Let’s see how far we’ve come
After a successful crowdfunding campaign, loads of demos, a Facebook buyout in there somewhere, and years of waiting, the Oculus Rift finally made it out to consumers on Monday.
Marketed as the first major virtual reality headset designed for gaming, a lot of tests, tech, and trial and error went into the Rift’s design.
While it’s now a refined piece of hardware, as our Michelle Fitzsimmons explains in her hands-on review of the headset, it wasn’t always so. Let’s take a look at how the goggles grew over the years, from a cobbled-together crafts project to the high-end consumer product it is today.
Before there was Oculus, there was still a Rift
Of course, we must start with the devices humbles beginnings.
Oculus Co-Founder Palmer Luckey was tinkering with VR gaming well before the Rift launched its way to internet stardom. While far from the prettiest piece of hardware, Luckey’s homemade prototype for the Rift did manage to charm one John Carmack, who would prove a powerful asset for Oculus.
Programmer of classic games like Wolfenstein 3D and Quake, as well as a techno-wizard and virtual reality advocate, Carmack used Luckey’s duct-taped architecture as a basis for his own VR software, and demonstrated the janky-looking headset at E3 2012.
The collaboration between the two techies would eventually solidify in 2013, when Carmack joined the Oculus crew as the company’s chief technology officer. We’d like to imagine Carmack’s first order of business was replacing the duct tape with something more respectable.
Image Credit: G4/screengrab
The Kickstarter Mock-up
Debuting on Kickstarter two months after Oculus formed in the summer of 2012, this proposed “first draft” of the Rift shows just how far the headset’s come in the years since.
Created more as a proof of concept than a practical blueprint, the design still grabbed the tech world’s attention long enough to get the footing (and backing) it needed to progress to a real-life version later on.
The original Kickstarter design of the Rift was crucial in getting the project off the ground, but the lack of headphones and an over-the-head strap, plus looking pretty front-heavy, makes us really happy this design never made it to the manufacturer.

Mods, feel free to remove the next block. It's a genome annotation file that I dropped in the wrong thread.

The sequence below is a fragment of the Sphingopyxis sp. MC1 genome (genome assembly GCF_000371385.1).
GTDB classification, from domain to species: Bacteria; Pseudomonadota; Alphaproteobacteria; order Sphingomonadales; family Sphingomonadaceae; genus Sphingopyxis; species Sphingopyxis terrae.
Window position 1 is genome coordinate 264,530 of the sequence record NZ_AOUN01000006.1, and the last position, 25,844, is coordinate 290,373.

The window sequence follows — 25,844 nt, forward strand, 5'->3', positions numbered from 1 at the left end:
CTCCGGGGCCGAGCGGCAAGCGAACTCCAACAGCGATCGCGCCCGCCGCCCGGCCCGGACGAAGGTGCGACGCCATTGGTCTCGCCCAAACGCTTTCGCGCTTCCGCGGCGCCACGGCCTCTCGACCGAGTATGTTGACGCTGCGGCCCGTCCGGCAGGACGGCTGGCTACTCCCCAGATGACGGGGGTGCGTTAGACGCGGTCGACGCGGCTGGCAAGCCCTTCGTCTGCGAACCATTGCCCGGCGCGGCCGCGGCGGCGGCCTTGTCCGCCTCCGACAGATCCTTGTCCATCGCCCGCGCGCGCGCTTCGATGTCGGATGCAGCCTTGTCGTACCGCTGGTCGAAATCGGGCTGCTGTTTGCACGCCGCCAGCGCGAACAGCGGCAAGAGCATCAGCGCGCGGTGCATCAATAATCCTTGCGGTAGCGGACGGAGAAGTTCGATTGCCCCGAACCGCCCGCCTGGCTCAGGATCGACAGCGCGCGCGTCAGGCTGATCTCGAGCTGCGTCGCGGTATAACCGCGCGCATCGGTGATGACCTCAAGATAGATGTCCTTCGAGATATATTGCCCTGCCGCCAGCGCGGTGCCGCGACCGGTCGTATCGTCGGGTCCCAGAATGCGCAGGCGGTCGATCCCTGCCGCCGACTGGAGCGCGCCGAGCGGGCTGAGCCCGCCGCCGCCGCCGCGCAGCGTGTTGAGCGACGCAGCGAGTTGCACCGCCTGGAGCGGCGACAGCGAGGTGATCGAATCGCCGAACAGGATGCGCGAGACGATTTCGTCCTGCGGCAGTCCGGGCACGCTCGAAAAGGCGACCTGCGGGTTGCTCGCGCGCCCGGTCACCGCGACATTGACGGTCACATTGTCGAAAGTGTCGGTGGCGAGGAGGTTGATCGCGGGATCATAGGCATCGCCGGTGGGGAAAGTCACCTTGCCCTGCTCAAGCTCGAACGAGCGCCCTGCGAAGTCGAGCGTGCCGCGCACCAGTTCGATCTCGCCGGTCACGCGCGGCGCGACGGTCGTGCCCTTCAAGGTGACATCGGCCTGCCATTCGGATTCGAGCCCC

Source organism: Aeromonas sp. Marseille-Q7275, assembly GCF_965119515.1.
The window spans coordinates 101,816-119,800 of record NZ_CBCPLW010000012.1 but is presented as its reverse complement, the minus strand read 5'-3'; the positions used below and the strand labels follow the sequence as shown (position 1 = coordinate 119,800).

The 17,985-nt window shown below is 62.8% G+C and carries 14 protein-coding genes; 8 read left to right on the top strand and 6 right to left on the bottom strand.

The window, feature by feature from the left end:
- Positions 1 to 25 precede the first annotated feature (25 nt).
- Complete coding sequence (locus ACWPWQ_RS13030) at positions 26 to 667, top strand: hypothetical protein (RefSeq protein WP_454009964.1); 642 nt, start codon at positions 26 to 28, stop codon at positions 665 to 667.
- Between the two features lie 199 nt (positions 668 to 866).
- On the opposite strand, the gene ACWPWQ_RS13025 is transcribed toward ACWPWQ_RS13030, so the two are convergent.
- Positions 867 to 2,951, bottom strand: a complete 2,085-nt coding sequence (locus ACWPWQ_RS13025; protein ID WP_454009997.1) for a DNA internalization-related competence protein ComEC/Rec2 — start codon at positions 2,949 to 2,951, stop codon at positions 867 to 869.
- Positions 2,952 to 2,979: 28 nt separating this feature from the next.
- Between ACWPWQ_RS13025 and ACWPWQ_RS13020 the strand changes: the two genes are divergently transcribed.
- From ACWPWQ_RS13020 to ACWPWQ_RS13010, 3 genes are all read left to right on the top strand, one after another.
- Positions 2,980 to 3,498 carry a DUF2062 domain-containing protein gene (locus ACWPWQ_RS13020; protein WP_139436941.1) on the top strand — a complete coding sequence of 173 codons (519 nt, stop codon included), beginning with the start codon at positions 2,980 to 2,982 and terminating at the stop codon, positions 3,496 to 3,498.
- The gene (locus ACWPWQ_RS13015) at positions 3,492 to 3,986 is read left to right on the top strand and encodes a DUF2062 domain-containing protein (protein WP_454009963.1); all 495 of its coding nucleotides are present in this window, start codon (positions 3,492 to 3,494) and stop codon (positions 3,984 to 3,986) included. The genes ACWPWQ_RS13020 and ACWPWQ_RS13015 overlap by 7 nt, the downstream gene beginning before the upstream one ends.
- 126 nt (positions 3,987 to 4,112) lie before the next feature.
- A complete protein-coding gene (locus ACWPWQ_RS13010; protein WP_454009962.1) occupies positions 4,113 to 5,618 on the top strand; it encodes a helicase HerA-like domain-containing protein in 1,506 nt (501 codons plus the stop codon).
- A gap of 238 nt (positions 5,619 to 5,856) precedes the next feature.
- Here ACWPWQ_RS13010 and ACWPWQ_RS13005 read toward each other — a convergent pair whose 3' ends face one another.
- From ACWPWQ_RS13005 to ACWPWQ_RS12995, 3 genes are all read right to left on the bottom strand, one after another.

The First Development Kit (DK1)
Released in the fall of 2012 as the first “real” Oculus Rift, the DK1 was the first set to get in the hands of backers and other intrigued parties who wanted to see what could done with the promising new headset.
While DK1’s casing was clunky and the LCD screen not the prettiest display on the block, it did accomplish its primary objective and get designers interested in making games for the Rift.
The DK1 also introduced many to their first foray into VR, which helped it find some love with newcomers as much as with VR vets.
The HD Prototype
In the summer of 2013, Oculus began working on a new prototype for the Rift, this time focusing on creating a higher-definition field of view and trimming up the overall design of the headset.
It wouldn’t be long before more improvements were made, including upgrading the display even further. This eventually made the HD Prototype redundant, turning it into one of the few Oculus prototypes to never go on market as part of a development release.
Image Credit: Holek/Wikimedia
The Crystal Cove Prototype
Eight months after the HD Prototype was unveiled, the Crystal Cove Prototype was shown off at CES 2014, complete with a shiny new external camera that allowed for improved head tracking.
It also jumped from a LCD to an OLED screen, which not only improved the overall look of games played in the Rift, but also ensured images refreshed faster.
This, in conjunction with motion tracking, reduced motion sickness – the bane of many a VR user. It also carried a lot of concepts that would be incorporated into the Rift’s next big evolution.
The Second Development Kit (DK2)
Shipped in July 2014, the second Development Kit for the Oculus Rift wasn’t too far a cry from the Crystal Cove Prototype. That said, DK2 was miles away from DK1, sporting a better screen, improved refresh rate, and a boosted overall aesthetic, all while trimming down excess components like DK1’s external control console.
The Rift had come a long, loooong way since the early days of being held together by duct tape, but there were still some final touches left, leading us to…
The Crescent Bay Prototype
We like to call this one the “homestretch edition” as the final prototype of the Rift has so much in common with the final product, from the built-in headphones to the improved 360-degree motion tracking.
Additionally, more attention was paid to the ergonomics and aesthetics, with a more comfortable headstrap, lighter construction, and slimmer casing.
While the tech on the inside will be what defines the Rift, we certainly appreciated the thought given to how it’d look and feel, especially for longer play sessions.
The Final Product
And it all comes down to this.
The version of the Rift that consumers are finding on their doorsteps this week continued improving on the Crescent Bay Prototype, including refinements to the housing and headstraps to make the device more consumer friendly
That said, the final version of the Rift didn’t just tweak its looks. The refresh rate was cranked up to 90Hz, the resolution was given a boost, and the tracking was calibrated to work equally well for sitting or standing use.
It may have taken four years, seven prototypes, and who knows how many scratched concepts that never saw the light of day, but the Rift is finally ready for the world at large. A large chunk of VR’s future rides on Oculus’ shoulders, but thankfully ours won’t be so burdened thanks to the company waiting until the right design came along before launching it.